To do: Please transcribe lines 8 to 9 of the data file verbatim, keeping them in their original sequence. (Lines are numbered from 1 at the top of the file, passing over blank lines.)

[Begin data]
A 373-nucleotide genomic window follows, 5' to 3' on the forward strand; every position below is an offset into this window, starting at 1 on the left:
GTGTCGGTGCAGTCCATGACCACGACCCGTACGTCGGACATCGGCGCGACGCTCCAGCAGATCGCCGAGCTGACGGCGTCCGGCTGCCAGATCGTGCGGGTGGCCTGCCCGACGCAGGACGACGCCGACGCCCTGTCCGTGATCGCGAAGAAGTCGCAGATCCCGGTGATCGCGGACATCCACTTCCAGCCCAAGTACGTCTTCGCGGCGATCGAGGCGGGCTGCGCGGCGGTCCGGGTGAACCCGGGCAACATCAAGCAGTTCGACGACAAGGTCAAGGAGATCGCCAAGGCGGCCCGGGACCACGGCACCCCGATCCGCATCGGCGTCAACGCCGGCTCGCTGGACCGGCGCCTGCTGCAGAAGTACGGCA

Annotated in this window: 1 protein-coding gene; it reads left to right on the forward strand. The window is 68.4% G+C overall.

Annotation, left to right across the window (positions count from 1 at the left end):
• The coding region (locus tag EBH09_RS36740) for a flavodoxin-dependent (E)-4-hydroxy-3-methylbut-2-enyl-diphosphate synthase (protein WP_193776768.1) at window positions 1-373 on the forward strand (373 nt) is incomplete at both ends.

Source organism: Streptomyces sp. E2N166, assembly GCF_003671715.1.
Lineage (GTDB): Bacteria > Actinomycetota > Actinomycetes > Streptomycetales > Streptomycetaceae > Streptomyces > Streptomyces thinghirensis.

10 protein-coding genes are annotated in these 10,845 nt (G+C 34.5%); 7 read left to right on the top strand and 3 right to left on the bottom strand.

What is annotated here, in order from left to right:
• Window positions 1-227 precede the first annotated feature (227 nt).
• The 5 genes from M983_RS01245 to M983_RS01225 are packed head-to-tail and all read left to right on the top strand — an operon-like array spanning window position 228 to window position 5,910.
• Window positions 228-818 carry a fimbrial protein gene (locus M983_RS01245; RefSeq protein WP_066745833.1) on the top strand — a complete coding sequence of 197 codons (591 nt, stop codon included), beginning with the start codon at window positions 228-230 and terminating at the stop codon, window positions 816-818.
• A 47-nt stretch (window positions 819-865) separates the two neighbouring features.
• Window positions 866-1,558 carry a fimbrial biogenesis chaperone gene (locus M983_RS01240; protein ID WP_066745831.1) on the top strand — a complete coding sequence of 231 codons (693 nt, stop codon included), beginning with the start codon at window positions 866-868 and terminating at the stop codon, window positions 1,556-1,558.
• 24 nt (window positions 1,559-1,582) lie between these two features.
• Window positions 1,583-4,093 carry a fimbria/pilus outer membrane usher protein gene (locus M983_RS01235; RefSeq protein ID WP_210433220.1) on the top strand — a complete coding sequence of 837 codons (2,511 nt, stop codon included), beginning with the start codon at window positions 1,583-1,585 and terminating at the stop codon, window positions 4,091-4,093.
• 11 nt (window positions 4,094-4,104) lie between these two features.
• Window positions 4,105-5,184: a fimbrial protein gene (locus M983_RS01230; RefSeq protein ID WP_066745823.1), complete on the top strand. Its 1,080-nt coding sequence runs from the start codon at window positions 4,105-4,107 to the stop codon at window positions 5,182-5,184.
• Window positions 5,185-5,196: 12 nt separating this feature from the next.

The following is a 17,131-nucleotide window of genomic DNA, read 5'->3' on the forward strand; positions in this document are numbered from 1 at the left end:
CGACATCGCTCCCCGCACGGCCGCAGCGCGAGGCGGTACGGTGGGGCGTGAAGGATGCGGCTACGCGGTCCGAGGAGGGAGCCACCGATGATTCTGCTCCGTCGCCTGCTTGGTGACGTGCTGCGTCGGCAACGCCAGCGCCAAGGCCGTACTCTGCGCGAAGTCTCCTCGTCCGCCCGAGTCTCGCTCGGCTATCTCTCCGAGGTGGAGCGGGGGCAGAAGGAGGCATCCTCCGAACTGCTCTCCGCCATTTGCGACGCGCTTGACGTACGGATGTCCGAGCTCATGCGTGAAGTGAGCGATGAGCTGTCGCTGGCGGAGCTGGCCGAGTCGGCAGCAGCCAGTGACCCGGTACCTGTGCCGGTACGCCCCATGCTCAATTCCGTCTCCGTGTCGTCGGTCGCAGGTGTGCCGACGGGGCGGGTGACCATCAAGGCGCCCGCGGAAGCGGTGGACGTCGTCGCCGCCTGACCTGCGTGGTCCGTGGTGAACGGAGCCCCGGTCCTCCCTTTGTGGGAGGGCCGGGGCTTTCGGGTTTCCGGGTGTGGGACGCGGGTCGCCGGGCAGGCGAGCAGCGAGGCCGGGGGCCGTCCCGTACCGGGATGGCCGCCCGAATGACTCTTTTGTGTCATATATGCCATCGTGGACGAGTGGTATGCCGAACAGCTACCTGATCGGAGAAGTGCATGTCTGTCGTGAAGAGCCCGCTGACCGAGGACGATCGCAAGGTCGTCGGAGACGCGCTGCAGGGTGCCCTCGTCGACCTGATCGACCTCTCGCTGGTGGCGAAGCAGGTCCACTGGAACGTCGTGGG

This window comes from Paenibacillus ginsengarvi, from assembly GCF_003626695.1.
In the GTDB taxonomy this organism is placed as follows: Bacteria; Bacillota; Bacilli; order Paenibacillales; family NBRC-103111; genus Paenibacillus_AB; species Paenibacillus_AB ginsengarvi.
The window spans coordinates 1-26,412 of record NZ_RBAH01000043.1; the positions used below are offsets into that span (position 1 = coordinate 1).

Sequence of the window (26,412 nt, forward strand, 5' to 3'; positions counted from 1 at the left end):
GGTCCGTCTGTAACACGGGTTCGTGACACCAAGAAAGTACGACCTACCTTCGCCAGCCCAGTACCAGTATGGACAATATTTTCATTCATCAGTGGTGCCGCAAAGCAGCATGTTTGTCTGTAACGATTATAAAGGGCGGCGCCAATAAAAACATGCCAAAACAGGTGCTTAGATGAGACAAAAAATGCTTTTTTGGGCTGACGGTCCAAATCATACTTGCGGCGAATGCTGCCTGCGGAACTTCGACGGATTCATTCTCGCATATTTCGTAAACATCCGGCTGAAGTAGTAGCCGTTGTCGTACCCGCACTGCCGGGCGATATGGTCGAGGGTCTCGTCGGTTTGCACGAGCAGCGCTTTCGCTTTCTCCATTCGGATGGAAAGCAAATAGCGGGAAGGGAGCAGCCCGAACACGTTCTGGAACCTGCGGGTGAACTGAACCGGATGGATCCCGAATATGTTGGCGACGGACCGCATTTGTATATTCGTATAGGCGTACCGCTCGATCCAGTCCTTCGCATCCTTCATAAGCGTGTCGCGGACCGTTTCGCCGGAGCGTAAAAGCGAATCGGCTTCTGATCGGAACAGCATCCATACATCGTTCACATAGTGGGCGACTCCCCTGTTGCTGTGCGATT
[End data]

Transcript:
10 protein-coding genes are annotated in these 10,845 nt (G+C 34.5%); 7 read left to right on the top strand and 3 right to left on the bottom strand.

What is annotated here, in order from left to right: